Toni recently talked with Art & Seek, the cutlure-focused website from the North Texas Public Radio station KERA.  In addtion to their write up of the Eye Spy installation at the Lorenzo Hotel, Toni got to speak with their producer on air!

Read the full article and listen to the Radio Spot at https://artandseek.org/2020/12/07/eye-spy-with-my-little-eye-150-art-pieces-at-this-dallas-installation/

 

Dallas-based artist Toni Martin has captured viewers’ attention with her award-winning paintings and mixed media pieces over the past few years. Creating everything from portraits to three-dimensional works, the Maryland-native is debuting her newest exhibit “Eye Spy” (which features chromatherapy — the use of light and color to alter mental states) at Lorenzo Hotel in The Cedars on October 24.

In anticipation of the opening, we caught up with Martin to learn about what inspired the exhibit, as well as her recent painting for the historic Pittman Hotel in Deep Ellum.

 

Toni Martin headshot at Eye Spy 2 2048x1365

 

What inspired “Eye Spy?” 

Toni Martin: So I really liked the game Eye Spy because it’s a mixture of random objects and pieces of life that people have probably encountered at one point or another. I picked items that were personal to me and that I connected with.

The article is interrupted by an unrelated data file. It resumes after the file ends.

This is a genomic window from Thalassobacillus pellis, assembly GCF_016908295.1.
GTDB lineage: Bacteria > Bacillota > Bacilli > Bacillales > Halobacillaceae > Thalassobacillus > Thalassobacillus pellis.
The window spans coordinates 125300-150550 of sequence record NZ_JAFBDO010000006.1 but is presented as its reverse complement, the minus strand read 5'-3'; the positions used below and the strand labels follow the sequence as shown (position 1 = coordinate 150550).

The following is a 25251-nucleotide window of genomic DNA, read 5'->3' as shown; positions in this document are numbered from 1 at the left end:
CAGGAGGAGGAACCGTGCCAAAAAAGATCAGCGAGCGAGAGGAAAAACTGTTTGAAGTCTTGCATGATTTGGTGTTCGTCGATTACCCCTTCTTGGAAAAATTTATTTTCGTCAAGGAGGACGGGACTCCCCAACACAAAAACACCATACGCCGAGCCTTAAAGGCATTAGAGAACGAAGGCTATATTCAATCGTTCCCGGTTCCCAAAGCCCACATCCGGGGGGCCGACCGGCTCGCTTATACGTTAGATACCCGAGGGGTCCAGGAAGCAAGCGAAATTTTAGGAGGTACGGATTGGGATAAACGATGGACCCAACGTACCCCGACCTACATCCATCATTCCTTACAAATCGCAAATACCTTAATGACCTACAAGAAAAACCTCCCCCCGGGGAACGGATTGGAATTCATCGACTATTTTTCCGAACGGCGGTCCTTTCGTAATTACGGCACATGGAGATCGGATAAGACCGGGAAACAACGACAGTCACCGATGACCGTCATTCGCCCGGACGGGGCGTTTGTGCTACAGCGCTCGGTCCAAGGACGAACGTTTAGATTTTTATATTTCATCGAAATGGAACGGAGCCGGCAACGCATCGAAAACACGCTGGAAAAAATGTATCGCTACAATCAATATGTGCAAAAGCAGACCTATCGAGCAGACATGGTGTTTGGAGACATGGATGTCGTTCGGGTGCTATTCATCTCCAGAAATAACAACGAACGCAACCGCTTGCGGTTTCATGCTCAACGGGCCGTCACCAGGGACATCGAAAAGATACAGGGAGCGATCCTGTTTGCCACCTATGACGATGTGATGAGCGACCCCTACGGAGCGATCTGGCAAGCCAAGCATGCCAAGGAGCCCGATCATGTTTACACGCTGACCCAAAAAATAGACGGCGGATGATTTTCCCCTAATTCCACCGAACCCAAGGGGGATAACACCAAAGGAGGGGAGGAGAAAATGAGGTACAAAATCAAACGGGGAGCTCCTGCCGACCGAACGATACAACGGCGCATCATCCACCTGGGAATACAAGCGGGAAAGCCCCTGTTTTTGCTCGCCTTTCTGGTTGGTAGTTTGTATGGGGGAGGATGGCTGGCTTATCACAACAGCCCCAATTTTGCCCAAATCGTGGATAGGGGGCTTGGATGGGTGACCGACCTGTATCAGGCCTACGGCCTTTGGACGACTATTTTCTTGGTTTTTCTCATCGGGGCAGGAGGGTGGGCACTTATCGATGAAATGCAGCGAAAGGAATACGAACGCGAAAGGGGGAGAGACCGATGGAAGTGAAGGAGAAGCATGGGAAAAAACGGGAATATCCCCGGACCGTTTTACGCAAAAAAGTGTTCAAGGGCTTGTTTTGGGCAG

One of my main pictures is a piggy bank with wings. The only thing in “Eye Spy” that I kept a different color were those pig’s wings because they were silver. Above the pig, I put a fairy sparkling dust on him — playing off the concept of “when pigs fly.” I’m a firm believer that you can make your own pigs fly.

Read the entire interview at https://www.papercitymag.com/arts/dallas-arts-artist-toni-martin-lorenzo-hotel-eye-spy/

 

Toni Artist Uprising

Originaly Published here by Artist Uprising

On "Artist You Oughta Know," we introduce you to artists that you...well, oughta know. Be it for their distinctive style or their sheer talent, these are artists from all over the country who deserve your time, attention and support. Today's artist is the uber-talented designer, painter and fine artist Toni Martin from Dallas.

 

Toni Martin is a master manipulator. Give her a medium, and she will finesse it to its limits, creating a novel work unlike anything you're likely to see anytime soon.